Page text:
Taking Compliments with OCD

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…I mean I welcome them! Don’t get me wrong. Yeah, send them my way. Ok. All of my poor attempts at humor to the wayside, however, with my OCD I approach compliments with a wildly out of order methodology than your average person. It is not easy when even being liked is difficult.

I don’t find that I live that extraordinary of a life outside of a few things I do which I can quite honestly separate from that which is “me.” Thus, I communicate with people. Some of them like me, some don’t, and most people really don’t care one way or the other. Such is the human condition now that we’re up to 7.4 billion of us.

I take a lot of heat at my work, and I get a very good slice of the pie which is humility and general problems. I’d say that while most people know my work has extreme value, I spend a lot of time dealing with things people do not like about me. So that exists and we’ll put that to the side for now.

Getting to the point: I get compliments from time to time. I am human. I have good qualities, and every now and then those are communicated to me. For most people they go one of two ways with compliments: they embrace them as nice enough, may return the favor, and go on with life. Others revel in compliments, never having enough.

They scare the hell out of me.

I take them, but inside I do not like when they happen. I wish I did, but I do not. At all. This is beyond modesty (something I actually am not.) No, this is a mental anguish I keep to myself when complimented. I cannot process them, because to me they come with so much weight.

We’re not necessarily talking about someone thinking my hair looks good (it doesn’t1.) or surface-level niceties. Those I can get beyond by just ignoring them. No, rather I am talking about compliments that go deep into who I am. Let’s say someone likes my art, or my music, or this here that I am writing. You could literally be liking what you’re reading right now2.

If these things are expressed I am flooded with an assembly of very difficult-to-deal-with thoughts.

I first feel completely unworthy. I know what goes into making the sausage, I know the limits of my talent. I feel most of the creative work I’ve done has been through faking it—as I am not trained at all in any of it. This may come from a deep-seeded attitude that one must be trained properly in something to excel at it. And when I paint, I just friggin’ paint. I certainly understand how to convey thoughts in an abstract positioning of, well, paint. But I don’t know a lick of art history. I feel like a fraud. One of my brains tells me there is nothing wrong with this lack of knowledge, and art is all in the eye of the beholder. But the other half can’t take it. I am gathering in a compliment I should not be.

I secondly feel guilt. I feel guilty a lot. I’ve heard that I’m a good person on a few levels. I’ve heard the opposite too, but again—not the subject here. How is the hell someone who is as self-absorbed as me a good person? How is someone whose mental disorders are overtaking a good percentage of his being a good person? How is this ok, and then someone has taken the time to like me? That makes no sense. I only half like me, and I am me. I don’t hate me, I just… well, let’s just say I’m not my own first pick3.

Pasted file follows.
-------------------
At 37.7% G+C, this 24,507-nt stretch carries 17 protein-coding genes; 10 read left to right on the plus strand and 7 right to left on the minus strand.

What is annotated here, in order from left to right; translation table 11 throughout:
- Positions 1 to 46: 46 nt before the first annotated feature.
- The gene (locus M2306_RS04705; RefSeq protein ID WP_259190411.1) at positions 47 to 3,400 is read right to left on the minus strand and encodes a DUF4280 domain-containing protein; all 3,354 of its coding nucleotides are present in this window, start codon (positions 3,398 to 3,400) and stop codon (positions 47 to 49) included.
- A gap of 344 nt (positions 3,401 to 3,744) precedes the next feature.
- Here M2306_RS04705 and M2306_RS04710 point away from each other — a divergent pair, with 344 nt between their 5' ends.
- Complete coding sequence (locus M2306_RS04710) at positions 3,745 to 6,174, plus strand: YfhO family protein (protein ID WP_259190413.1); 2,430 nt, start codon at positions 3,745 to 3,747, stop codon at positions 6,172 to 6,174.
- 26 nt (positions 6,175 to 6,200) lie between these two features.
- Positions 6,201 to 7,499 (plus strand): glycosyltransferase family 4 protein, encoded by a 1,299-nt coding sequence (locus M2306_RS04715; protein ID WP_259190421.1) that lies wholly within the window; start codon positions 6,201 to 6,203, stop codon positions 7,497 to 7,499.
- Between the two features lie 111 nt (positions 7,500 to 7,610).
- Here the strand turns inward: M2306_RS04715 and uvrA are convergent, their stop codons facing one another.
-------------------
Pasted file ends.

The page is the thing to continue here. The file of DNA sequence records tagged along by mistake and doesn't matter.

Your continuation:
So a lot of this boils down to the knowledge that if I receive a compliment, I am receiving one based on who I am to this person. No matter how close the person is to me, they can never be in my head. I’m pretty damn open and honest, but let’s face it… I have a mental disorder that requires me to practice in façade. So, what are they complimenting? Are they complimenting the façade? If that is the case—I have rather messed up. I have caused a person to like a lie.

Or so I fear. I know this is not rational, I am not a liar in the true sense of the word. I am just so hyperaware of faces that I have to put on as someone with a mental disorder, that a compliment has to be measured through the colors that glass lets through and does not let through. Again, my simplistic brain just thinks “lie.” And to be complimented for a lie is the worst feeling for a non-sociopath. (I am, by the way, not a sociopath4.)

So now a compliment to me becomes an issue of morality. Is it moral for me to take a compliment when I cannot be fully honest with every single person I meet? I mean, I am not. I do not tell everyone of my past lives, my faults. Most people do not know the naked me, as most people do not know the naked you. But to me, I am so aware of this that compliments make me instantly shy. I messed up. I am living a lie and got someone to buy into it. Crap. Lying is not good—the whole “having to make up twenty more lies” and the like.

I am not a liar, I just wear figurative clothing as we all do. But I have not come to terms with the concept of clothing oneself. I don’t quite understand why I need to act differently around different people, but I know I do. You do too, it is human. But I cannot process this like I cannot process most social structures.

Thus a compliment brings me to my knees.

Yet here I am wondering what people will think of this very article. And you know what I would like people to think. Thus… this is all messed up. This is all messy. This completely triggers my OCD. I’d feel most comfortable if I look at my inbox and see no real big response to this article.

Luckily in the virtual world, I have a folder in my email client where I can just stow away compliments.


1 It does, actually. And I’m going with a new look too. Moving on.  [BACK]

2 I sort of assume if you’ve gotten this far, you do and don’t mind the verbosity.  [BACK]

3 Who is? Probably George Harrison.  [BACK]

4 Yes, I am aware that a sociopath literally cannot say that honestly. You’ll have to trust me. I’ve dealt with sociopaths.  [BACK]